The architectural and engineering plans are completed on the Continental Theological Seminary expansion for the Pentecostal Center. Now begins the Construction Phase for the new dormitory, cafeteria, and administration offices. The Pentecostal Center will prepare students to reach the post-Christian culture with the good news of Jesus!
I’ll leave you with a powerful thought Dr. Dimitrov shared:
“Tell me what your God is like and I will tell you what your trust should be!”
Together We Build Hope,
In a time when the world seems to have stood still, unexpectedly, some things moved forward. Just when we thought all was lost, the opposite happened. Our projects with Builders International continued to moved forward. Thanks to generous donors, committed missionary partners, team leaders, and God’s help, the work has continued to grow. Plans are being made to build the very first church of the Hope for Uruguay 100 initiative…CHURCH #1 of 100!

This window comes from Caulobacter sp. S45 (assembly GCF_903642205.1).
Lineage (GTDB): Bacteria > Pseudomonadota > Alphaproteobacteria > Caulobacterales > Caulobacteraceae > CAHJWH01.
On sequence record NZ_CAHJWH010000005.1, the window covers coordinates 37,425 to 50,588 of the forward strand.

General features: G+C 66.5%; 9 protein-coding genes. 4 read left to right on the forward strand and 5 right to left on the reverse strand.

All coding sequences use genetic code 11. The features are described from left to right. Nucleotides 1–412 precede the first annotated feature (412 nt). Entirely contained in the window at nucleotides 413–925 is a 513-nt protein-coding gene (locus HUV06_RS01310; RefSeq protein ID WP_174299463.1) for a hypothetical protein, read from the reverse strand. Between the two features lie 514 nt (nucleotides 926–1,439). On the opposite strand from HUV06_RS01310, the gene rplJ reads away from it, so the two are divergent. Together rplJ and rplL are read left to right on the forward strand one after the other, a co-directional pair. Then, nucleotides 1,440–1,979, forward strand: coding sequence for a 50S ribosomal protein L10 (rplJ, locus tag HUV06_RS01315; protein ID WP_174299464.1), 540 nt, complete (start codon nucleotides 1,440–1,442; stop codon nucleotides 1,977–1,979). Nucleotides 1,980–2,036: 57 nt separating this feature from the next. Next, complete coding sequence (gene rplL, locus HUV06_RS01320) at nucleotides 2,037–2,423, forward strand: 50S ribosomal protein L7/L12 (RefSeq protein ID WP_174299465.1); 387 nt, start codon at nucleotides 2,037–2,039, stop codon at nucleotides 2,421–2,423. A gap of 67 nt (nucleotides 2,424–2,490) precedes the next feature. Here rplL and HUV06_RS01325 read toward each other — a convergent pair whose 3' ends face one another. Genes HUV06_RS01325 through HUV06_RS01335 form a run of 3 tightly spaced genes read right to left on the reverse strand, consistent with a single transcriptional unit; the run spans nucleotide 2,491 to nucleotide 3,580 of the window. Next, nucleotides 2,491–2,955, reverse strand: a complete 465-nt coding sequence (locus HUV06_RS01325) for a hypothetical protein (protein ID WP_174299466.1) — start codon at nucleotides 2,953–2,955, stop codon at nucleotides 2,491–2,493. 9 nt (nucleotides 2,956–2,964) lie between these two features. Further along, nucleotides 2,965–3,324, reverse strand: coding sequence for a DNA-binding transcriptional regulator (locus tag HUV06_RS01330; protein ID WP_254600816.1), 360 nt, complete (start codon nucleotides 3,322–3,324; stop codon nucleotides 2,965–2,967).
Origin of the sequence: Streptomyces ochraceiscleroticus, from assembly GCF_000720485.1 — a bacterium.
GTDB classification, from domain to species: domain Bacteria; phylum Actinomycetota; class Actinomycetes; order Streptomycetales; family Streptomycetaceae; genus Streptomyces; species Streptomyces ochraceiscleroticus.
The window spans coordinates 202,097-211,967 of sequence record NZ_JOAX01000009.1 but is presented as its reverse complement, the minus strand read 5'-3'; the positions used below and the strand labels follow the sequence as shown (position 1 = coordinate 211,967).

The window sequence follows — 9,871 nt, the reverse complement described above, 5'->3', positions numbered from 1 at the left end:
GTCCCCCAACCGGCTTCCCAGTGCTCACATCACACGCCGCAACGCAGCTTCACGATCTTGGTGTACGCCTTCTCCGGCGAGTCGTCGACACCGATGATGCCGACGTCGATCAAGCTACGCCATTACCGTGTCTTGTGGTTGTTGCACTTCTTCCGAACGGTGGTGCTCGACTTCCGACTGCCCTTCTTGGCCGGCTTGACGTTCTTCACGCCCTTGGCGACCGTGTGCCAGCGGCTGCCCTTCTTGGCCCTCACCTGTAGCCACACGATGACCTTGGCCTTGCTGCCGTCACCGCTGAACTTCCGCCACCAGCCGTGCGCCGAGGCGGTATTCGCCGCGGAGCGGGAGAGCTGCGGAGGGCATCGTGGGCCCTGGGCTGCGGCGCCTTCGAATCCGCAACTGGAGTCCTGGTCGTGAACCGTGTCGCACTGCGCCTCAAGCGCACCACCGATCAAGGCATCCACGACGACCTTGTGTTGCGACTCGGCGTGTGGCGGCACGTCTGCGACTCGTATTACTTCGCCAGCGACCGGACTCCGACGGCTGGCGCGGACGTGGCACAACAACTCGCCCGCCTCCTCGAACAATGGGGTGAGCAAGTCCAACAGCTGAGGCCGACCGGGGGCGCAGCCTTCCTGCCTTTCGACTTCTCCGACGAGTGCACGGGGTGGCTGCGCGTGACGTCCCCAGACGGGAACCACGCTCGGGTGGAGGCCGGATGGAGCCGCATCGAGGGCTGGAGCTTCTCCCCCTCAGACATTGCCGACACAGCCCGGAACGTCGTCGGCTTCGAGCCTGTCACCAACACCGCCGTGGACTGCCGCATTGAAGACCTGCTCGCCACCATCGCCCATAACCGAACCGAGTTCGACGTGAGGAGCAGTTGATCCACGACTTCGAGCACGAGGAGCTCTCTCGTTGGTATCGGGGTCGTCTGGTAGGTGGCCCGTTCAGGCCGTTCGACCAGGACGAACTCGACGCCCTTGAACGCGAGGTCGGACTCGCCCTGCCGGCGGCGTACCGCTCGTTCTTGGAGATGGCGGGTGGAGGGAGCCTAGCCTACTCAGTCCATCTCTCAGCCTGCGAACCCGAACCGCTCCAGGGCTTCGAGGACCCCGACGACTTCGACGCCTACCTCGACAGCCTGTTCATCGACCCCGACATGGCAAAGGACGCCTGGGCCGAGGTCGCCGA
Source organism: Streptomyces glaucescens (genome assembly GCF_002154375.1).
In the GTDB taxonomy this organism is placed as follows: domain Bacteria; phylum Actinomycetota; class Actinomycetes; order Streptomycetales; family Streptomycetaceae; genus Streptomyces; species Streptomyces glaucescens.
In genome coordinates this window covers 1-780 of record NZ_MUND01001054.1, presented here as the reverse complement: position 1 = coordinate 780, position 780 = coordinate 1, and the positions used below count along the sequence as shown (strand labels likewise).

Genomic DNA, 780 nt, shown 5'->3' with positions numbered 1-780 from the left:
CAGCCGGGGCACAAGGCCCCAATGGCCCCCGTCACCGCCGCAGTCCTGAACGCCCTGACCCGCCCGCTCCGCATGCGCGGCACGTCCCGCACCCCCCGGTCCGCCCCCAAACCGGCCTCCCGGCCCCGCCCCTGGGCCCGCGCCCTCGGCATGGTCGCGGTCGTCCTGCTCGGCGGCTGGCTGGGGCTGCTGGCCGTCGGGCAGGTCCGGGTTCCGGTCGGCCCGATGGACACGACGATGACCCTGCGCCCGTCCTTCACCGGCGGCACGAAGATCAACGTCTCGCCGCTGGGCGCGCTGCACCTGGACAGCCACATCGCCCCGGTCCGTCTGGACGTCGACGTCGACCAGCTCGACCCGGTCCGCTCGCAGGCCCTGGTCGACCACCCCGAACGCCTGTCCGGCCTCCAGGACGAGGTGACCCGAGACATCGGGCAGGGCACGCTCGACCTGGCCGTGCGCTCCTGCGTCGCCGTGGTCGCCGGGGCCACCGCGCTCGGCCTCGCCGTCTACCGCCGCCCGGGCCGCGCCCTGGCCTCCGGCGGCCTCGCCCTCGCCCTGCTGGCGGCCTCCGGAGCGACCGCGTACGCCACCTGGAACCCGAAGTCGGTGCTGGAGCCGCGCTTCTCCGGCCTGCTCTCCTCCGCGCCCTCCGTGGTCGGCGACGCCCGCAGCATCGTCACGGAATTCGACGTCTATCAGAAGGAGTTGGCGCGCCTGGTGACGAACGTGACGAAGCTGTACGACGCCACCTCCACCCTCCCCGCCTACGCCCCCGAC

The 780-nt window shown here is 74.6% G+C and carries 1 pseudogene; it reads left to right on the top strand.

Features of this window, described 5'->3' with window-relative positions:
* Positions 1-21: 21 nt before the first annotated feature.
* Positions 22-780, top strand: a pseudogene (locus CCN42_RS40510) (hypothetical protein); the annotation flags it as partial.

Our goal with Builders International is to help build 100 churches in 10 years throughout Uruguay, which is known as one of the most unevangelized nations in the Americas.
“Hope for Uruguay 100 will bring hope to communities across this secular nation ravaged by drugs and alcohol, legalized abortion, and prostitution. It will provide permanent buildings for established, growing congregations.
A building adds immense value to a new congregation. It provides a central place within the community for evangelism, discipleship, worship, and fellowship. Needs are met, lives are changed, and families are transformed. A new building also gives the pastor credibility within the community.”